Super Low Distortion Ultra Pure Audio Oscillators Revisited

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JR.
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Re: Super Low Distortion Ultra Pure Audio Oscillators Revist

Post by JR. » Sat May 20, 2017 3:51 pm

diffuse371 wrote:


I think the maths for RMS detection relies on a linear integrating capacitance?
Yes RMS math is SQRT of integral of x^2... I have made multiple RMS circuits using transistor Vbe junctions to form the ^2 and ^0.5 math with a simple inverting op amp and feedback cap to compute the integral (plenty of examples in old Analog Semi handbooks).

I even coded up RMS for a microprocessor based meter I did for a friend's console company several years ago but i could not see a difference with complex music, so removed it to keep it simple. I had to roll my own square root function (not standard in RISC processor) that took 1+ clock tics per bit of sqrt product resolution. The processor could easily handle it, but I didn't see any difference or value in the visual meter display vs. using simple average****. Note this comparison was made with very precise matched attack and release time constants for both (which dominated the visuals IMO). Many swear about audible benefits from RMS detection, and dbx pimped their tape NR systems for decades claiming more accuracy dealing with less than perfect tape transfer functions because of the RMS. It's a bit late to re-litigate old marketing arguments, and I try to never argue with people about what "they" hear.

I wouldn't expect RMS to offer much benefit for a static sine wave control loop.

JR

*** In hindsight I didn't have to perform the SQRT calculation in real time for a LED RMS meter displaying discrete ranges. I could just map the integral of x^2 to an output table that had the SQRT embedded in the table values. The X^2 is a one clock tic multiply function so no processing overhead penalty.

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mediatechnology
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Re: Super Low Distortion Ultra Pure Audio Oscillators Revist

Post by mediatechnology » Sat May 20, 2017 4:53 pm

I wouldn't expect RMS to offer much benefit for a static sine wave control loop.
I don't think it does either.

However, if you're going to use a THAT4301 to make an SV oscillator that's the detector you have on-chip.
Since it takes two 4301 VCA sections to make a tuneable SV oscillator you also have two "RMS" detectors for the SV 0°and 90° signals.
Without a timing capacitor the raw detector outputs would give you log|sin²| and log|cos²|.

The non-linear C however might benefit ripple reduction in an averaging topology for the oscillator's AGC loop.
A windowed track and hold also might be useful.
Aphex called theirs a "sticky leveler."

(FWIW "²" is ALT+253 √ is ALT+251).
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diffuse371
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Re: Super Low Distortion Ultra Pure Audio Oscillators Revist

Post by diffuse371 » Sat May 20, 2017 5:11 pm

From an EMC point of view (radiated and through common power supply impedence) an RMS detector and a variable gain cell is a whole lot quieter than grabbing the peak of the cosine at the zero crossing of the sine, which is in the case of the HP8903 is 5 comparators, some logic and a monostable.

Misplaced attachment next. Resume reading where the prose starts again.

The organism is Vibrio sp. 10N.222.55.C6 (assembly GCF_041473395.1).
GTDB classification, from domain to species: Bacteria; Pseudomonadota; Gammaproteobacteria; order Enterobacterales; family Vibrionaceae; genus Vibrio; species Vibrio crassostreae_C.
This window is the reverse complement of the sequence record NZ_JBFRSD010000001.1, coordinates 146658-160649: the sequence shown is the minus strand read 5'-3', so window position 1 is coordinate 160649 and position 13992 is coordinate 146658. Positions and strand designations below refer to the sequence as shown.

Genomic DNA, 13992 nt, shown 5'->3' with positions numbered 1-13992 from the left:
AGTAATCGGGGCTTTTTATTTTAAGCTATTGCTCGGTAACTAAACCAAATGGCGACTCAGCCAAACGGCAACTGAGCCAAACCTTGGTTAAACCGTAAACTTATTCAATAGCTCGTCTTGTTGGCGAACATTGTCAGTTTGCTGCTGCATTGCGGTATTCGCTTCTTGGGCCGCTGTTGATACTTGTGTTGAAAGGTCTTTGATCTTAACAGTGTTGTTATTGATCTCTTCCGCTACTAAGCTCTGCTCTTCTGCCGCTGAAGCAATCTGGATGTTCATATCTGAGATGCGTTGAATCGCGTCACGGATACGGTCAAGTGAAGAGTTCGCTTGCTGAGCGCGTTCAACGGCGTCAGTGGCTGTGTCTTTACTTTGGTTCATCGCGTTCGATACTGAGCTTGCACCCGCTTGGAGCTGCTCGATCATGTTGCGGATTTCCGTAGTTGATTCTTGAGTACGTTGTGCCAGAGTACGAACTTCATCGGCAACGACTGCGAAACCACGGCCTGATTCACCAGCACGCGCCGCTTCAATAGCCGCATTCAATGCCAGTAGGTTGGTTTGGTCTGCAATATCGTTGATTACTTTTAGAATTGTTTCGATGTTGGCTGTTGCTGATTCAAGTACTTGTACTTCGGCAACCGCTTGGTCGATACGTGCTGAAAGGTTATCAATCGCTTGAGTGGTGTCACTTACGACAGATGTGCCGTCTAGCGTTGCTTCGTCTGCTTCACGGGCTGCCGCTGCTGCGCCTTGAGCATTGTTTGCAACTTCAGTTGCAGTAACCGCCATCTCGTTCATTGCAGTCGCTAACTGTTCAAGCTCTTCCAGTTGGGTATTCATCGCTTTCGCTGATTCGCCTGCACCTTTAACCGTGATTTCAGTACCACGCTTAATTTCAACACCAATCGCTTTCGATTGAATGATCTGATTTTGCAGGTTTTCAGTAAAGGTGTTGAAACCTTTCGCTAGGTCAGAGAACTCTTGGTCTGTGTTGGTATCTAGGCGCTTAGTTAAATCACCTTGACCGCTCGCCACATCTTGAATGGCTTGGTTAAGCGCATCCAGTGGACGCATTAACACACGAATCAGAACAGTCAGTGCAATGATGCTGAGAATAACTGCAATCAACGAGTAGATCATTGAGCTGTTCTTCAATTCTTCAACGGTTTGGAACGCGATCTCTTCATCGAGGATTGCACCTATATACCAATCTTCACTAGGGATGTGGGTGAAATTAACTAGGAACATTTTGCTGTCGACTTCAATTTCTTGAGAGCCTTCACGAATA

I think the main form of distortion from RMS based AGC is a low frequency amplitude modulation (over several cycles), as the compressive action tends to overcompensate, and the level detection takes several cycles to get a reading.

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Re: Super Low Distortion Ultra Pure Audio Oscillators Revist

Post by mediatechnology » Mon May 22, 2017 11:55 am

I now have an AGC loop that I'm happy with based on an adaption of Vicktors Mickevics' design.

The updated Wien bridge portion of the oscillator has an added link to disconnect the VCA output for test.
I'm also using a different VCA Ec pin than before and increased the input resistor to 47KΩ.

Image
Subtractive VCA Stabilizes Wien Bridge Oscillator Rev A.

A link was added at the output of the VCA to allow the 1KΩ trim pot to be preset.
With the link open the pot is trimmed so the oscillator has enough gain to start.
(The 1K can be made much smaller in value maybe about 200Ω.)
With the link closed the final trim adjustment can be made by setting Ec- to +380 mV.
This sets the VCA Q-point to about -63dB attenuation.

The AGC is a modified version of Vicktors Mickevics' half-wave design.

I found that the heavy filtering of Vicktors' half-wave design had just as low a distortion as a full-wave rectifier.
Due to the way the VCA works the "kick-start" power-up circuit in his FET-based design is not needed.
The whole oscillator - excluding output buffers - is just two LME49720 and a THAT2180 VCA.

Image
AGC Circuit for A Subtractive VCA_Stabilized Wien Bridge Oscillator.

Op amp A is a filtered half-wave rectifier which produces a positive output for negative-going inputs.
It has a gain of 1.6.
The output of the half-wave rectifier is converted to current by the 120KΩ resistor.

The AGC loop servo point is the inverting input of op amp B.
Current is pulled out of the summing node by the output level adjustment.
The oscillator output level is controlled by the servo action of op amp B and the VCA so that average current sourced from the rectifier vs. the reference current hold the two currents in equilibrium.